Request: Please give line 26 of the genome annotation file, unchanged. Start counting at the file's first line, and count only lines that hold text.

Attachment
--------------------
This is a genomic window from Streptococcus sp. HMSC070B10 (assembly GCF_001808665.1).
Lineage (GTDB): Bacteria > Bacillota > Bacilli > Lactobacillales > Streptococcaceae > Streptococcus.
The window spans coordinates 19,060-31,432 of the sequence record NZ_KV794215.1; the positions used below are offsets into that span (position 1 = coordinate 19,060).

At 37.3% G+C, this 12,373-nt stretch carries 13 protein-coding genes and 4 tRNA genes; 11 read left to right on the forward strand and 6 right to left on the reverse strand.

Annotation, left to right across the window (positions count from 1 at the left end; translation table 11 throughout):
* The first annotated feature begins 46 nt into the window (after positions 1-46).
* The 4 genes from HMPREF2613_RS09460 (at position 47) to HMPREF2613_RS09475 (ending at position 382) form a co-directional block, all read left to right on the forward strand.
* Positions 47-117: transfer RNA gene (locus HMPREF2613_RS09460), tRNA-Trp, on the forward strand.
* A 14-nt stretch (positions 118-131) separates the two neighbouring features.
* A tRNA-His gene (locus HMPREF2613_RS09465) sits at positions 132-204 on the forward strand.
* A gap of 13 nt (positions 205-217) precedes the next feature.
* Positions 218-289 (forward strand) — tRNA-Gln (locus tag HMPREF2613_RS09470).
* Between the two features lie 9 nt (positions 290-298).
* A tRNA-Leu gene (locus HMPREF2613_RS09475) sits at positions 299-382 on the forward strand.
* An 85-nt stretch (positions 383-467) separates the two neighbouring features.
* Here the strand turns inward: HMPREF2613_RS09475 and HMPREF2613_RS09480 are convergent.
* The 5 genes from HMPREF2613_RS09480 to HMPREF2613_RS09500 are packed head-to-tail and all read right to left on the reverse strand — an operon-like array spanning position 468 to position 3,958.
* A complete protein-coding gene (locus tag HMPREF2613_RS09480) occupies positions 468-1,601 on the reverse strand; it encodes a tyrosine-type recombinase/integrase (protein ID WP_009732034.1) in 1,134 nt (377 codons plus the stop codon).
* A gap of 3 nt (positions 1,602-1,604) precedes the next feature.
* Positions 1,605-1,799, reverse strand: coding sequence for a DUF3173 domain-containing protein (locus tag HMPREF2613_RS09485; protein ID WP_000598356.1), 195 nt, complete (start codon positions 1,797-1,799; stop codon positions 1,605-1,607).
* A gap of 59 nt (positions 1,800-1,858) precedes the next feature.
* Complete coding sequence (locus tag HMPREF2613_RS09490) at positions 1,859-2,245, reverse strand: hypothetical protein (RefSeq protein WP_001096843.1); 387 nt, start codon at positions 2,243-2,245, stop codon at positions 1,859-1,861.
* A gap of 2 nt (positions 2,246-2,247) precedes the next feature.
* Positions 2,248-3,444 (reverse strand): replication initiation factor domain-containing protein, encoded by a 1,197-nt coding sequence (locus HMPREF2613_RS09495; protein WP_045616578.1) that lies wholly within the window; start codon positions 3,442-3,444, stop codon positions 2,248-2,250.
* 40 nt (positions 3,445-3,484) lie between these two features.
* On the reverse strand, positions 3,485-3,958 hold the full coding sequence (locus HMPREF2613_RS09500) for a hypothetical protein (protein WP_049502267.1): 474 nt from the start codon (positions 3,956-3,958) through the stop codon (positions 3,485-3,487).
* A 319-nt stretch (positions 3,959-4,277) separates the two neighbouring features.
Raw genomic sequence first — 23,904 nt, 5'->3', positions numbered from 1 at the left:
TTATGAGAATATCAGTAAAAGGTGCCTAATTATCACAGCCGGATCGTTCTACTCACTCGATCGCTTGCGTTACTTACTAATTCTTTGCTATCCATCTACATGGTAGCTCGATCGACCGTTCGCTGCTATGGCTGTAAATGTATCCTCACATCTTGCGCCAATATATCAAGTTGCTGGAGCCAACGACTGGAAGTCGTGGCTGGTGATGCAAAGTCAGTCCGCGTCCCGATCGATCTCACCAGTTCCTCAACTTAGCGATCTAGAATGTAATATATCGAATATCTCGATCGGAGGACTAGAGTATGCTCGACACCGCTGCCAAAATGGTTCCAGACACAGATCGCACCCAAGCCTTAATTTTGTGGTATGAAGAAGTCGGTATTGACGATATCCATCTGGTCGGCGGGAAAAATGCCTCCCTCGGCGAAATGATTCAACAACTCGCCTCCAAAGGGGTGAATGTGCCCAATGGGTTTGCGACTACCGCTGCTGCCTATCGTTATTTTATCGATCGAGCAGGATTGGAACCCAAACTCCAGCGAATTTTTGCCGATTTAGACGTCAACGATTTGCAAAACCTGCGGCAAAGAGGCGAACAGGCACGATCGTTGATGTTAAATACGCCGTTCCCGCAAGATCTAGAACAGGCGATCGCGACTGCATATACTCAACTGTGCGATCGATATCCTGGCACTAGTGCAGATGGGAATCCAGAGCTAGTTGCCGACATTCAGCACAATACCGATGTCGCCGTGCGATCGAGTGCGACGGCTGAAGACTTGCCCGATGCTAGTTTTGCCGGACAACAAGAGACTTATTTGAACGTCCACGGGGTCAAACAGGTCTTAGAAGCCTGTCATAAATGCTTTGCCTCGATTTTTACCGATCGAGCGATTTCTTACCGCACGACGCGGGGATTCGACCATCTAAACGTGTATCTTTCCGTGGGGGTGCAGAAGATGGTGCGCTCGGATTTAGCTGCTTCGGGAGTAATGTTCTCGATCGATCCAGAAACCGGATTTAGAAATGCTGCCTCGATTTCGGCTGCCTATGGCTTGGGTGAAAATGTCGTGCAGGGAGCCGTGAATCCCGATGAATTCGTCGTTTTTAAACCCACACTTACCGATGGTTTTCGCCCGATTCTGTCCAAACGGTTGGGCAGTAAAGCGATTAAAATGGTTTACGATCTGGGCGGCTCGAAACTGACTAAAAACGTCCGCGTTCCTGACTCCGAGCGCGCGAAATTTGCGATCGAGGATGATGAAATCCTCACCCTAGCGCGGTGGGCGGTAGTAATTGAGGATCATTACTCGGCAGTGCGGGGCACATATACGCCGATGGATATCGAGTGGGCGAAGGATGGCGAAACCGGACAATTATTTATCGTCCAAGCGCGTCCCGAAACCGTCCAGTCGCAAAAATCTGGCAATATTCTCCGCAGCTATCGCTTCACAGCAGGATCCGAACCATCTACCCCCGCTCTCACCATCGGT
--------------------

* On the reverse strand, positions 3,485-3,958 hold the full coding sequence (locus HMPREF2613_RS09500) for a hypothetical protein (protein WP_049502267.1): 474 nt from the start codon (positions 3,956-3,958) through the stop codon (positions 3,485-3,487).